I caught the travel bug early. Looking back, there are a number of circumstances that helped shape my love of travel.

The first, and probably most important were my parents. Both teachers, they had the summers off with plenty of time to explore. Add in their interest in historical sites with a lot of relatives living in various parts of the country, and we had a myriad of options for places to go.

grounding1Living on teachers’ salaries, road trips were our chosen mode of transportation. I still remember my sister and I exploring our brand new Dodge station wagon the summer we set out for California (from Maryland). It had secret compartments in the very back and we spent hours playing back there as the miles swept under us. (This was, of course, in the era when laying down in the very backs of station wagons was acceptable.)

We’d come home from our summer trips tanned, salty and happily tired, ready for the school year to begin. I loved sharing our stories with my friends those first days back, showing off the rocks I’d collected or the scars I’d acquired. But I didn’t think too far beyond the tangibles as I quickly got caught up in the current assignments and experiences of the new school year.

Each school year seemed to serve as an anchor for us, allowing us to set aside daily worries and responsibilities a few weeks each summer and let go and surrender ourselves to the experience.
As I got older, graduated from college, and set out in the world, summer road trips faded into memories, yet the urge to travel and explore was never far from my consciousness.

Two years ago, my husband and I set out on a year-long road trip. We dubbed it “the adVANture.”grounding3

We converted a 2003 cargo van and hit the road, keeping up with our online businesses part time and setting aside the long weekends for playing (à la trail running, climbing, mountain biking) and life maintenance (laundry, showers, etc.).

While I expected that there would be some kind of adjustment to life on the road, I hadn’t anticipated how significant that transition would be. All sense of structure I’d had disappeared (a home, work hours, social events with friends) and in its place were lots of decisions to be made: where would we sleep that night? What trail were we going to run? Which coffee shop had the magic combination of fast wi-fi, accessible outlets, and good coffee? What were we going to eat for dinner?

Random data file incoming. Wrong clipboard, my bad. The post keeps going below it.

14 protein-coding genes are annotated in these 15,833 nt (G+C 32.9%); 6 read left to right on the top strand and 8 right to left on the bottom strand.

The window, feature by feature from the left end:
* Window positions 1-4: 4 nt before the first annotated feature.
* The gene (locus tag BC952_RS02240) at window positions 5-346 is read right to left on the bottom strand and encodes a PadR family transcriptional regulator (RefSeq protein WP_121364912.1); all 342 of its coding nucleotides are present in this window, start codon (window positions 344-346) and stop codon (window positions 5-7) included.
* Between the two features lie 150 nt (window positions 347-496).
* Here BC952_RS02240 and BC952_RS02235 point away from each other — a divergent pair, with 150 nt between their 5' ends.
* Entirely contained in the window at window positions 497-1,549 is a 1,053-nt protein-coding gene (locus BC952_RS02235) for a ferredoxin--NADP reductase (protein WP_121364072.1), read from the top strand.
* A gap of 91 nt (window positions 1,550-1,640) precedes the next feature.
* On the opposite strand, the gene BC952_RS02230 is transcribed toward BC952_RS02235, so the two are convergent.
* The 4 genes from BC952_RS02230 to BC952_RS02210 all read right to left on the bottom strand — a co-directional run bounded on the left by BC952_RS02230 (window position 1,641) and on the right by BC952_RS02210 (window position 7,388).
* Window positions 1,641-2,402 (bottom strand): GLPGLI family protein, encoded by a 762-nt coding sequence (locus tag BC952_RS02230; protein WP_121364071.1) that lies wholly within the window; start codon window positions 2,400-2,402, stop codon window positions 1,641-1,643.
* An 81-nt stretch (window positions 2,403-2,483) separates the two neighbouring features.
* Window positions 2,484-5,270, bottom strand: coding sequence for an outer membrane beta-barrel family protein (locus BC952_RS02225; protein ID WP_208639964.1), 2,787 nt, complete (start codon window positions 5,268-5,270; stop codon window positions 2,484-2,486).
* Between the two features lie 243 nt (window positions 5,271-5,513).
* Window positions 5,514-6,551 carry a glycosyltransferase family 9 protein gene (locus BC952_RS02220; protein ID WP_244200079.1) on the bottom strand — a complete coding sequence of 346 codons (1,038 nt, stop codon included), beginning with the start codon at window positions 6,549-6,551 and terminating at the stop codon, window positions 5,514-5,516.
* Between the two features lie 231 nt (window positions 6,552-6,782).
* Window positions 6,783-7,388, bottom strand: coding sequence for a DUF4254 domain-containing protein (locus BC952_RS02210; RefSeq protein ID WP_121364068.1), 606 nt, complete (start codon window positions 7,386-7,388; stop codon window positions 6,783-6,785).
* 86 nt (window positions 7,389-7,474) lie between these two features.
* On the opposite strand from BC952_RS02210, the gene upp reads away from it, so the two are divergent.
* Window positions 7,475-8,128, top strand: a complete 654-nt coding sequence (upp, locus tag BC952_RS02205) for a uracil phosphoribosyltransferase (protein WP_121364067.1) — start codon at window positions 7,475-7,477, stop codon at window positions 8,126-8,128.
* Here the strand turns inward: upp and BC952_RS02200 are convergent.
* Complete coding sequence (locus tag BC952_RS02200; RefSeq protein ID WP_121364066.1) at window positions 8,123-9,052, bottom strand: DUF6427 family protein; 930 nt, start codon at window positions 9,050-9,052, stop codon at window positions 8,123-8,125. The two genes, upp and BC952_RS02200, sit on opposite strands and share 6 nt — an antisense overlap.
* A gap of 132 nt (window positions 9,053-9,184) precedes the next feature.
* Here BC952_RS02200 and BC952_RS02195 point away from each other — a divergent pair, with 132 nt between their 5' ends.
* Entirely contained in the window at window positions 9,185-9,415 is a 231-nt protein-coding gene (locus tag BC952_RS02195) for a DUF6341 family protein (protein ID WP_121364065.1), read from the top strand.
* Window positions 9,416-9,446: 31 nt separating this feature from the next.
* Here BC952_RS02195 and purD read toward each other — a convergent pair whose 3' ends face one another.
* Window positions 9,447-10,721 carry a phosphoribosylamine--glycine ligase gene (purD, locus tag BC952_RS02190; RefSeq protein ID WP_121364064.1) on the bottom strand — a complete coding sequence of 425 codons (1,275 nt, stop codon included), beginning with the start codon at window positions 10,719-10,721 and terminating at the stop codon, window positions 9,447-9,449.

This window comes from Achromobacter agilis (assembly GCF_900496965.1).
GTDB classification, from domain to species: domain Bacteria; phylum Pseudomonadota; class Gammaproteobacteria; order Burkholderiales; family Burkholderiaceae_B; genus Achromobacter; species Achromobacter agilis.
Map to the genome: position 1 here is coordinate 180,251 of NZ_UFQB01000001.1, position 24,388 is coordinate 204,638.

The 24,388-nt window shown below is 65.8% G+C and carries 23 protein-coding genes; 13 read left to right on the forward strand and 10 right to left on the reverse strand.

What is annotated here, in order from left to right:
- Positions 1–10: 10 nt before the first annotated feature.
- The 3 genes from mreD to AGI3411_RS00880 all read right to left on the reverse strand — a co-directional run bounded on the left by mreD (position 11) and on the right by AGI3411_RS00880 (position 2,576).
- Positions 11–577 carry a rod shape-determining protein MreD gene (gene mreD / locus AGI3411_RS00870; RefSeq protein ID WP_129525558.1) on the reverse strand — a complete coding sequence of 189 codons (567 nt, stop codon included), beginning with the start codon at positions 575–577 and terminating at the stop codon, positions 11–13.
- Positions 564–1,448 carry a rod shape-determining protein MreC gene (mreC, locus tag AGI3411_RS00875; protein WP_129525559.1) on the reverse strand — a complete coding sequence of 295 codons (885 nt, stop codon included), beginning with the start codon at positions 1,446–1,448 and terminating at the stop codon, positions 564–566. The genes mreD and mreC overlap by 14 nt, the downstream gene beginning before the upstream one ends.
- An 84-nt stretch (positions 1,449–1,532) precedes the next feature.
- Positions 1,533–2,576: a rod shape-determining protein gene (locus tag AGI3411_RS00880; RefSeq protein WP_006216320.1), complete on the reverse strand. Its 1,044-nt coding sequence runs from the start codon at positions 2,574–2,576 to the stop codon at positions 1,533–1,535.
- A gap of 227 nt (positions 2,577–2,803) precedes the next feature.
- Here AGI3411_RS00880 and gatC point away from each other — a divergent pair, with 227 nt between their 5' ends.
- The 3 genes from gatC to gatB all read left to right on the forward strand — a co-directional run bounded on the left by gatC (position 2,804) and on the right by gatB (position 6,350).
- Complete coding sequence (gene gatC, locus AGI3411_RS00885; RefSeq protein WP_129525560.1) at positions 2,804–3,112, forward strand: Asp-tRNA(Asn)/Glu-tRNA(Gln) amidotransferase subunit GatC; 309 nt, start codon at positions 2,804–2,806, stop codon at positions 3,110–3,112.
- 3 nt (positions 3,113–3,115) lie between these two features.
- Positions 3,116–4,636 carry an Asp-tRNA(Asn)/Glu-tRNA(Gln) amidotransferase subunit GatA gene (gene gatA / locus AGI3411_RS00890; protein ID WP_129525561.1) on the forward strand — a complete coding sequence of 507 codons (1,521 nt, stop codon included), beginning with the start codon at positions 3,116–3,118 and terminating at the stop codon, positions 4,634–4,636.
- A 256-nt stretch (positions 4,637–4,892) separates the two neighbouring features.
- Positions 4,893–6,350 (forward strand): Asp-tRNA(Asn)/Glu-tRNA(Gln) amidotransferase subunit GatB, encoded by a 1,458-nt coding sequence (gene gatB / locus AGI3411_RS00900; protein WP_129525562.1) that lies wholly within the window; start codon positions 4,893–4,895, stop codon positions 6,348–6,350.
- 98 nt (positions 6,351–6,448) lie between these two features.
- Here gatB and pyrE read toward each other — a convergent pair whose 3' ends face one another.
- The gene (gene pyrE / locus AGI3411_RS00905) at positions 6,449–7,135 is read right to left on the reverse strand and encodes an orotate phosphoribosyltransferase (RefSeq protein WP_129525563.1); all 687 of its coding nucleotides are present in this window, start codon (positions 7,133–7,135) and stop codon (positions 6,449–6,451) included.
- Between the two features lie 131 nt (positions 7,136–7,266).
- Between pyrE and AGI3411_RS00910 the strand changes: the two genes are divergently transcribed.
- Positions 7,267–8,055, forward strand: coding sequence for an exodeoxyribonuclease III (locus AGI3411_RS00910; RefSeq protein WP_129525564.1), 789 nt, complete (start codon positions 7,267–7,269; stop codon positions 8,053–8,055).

The road was no longer a sanctuary for surrender. Suddenly I was inundated with more questions, responsibilities and decisions that had to be made.

A few months into the trip, I felt something start to shift. Perhaps it was simply the amount of time I needed to adjust to the new lifestyle, or perhaps it was because we came out of a particularly cold southeastern winter into the warmth and wide-open vistas of Texas—but I began to notice long-dormant memories coming back. The Grand Canyon in the rain. The vibrant colors of the sand in the Painted Desert. Smooth stone tree stumps thousands of years old strewn through the Petrified Forest. Miles and miles of fence-lined road ahead and behind.

There was a quiet meditation that began to take over as we traveled ahead.

As my husband and I climbed and explored across the country, experiencing the variations of granite and sandstoneRed Rock Canyon, Owen’s River Gorge, Joshua Tree; Enchanted Rock State Park, Malibu Creek, Smith Rock, Squamish; Acadia, a tiny out-of-the-way crag on the Upper Peninsula of Michigan, and finally back home in Boulder Canyon—there were moments I felt as though I was traveling through the layers of my life.

With each destination, the unique textures, colors and personalities of the rocks around the country represented so much of what I learned in those early years: while different in a lot of obvious ways, they have a lot more in common when we get close and begin to interact with the rocks. They are as varied as our own character and personality, yet connected to each other in a very deep and personal way.

I began to understand that being grounded didn’t mean having just one place to call home. As I became more familiar with the undulating terrain and varieties of rocks across the country, I found a sense of connection and grounding that I’d never noticed before.

It came from deep inside me, having been planted in those early years and allowed to grow and bloom during this trip. There was a growing sense of place and purpose: a distinct understanding that my center of calm and groundedness was within myself. And I had direct access to it.


I don’t know who said it originally, but it reminds me of the quote: “Serenity is not freedom from the storm, but peace amid the storm.”


Those of us who love the outdoors are not surprised to find comfort and connection when we’re out in the wilderness. It was no different for me on this trip (although it took some time to really sink in). The earth—the rocks, trails, and trees; the wind and air—settled me, creating a space of comfort and grounding that I knew I would be able to take with me where ever I went, even if I went nowhere.


What about you? I’m curious to hear: what helps you stay grounded and centered during transitions?



Amy Christensen is a certified life coach with a passion for adventure and helping women discover and tap into their own adventurous spirits. Based in Boulder, CO, her company, Expand Outdoors, focuses on helping women get outside literally and metaphorically: to step outside their comfort zones, take more risks (the healthy kind) and live a richer, more fulfilling, adventurous life. Join Amy this fall for her brand new series of FREE video courses. Learn more and register today.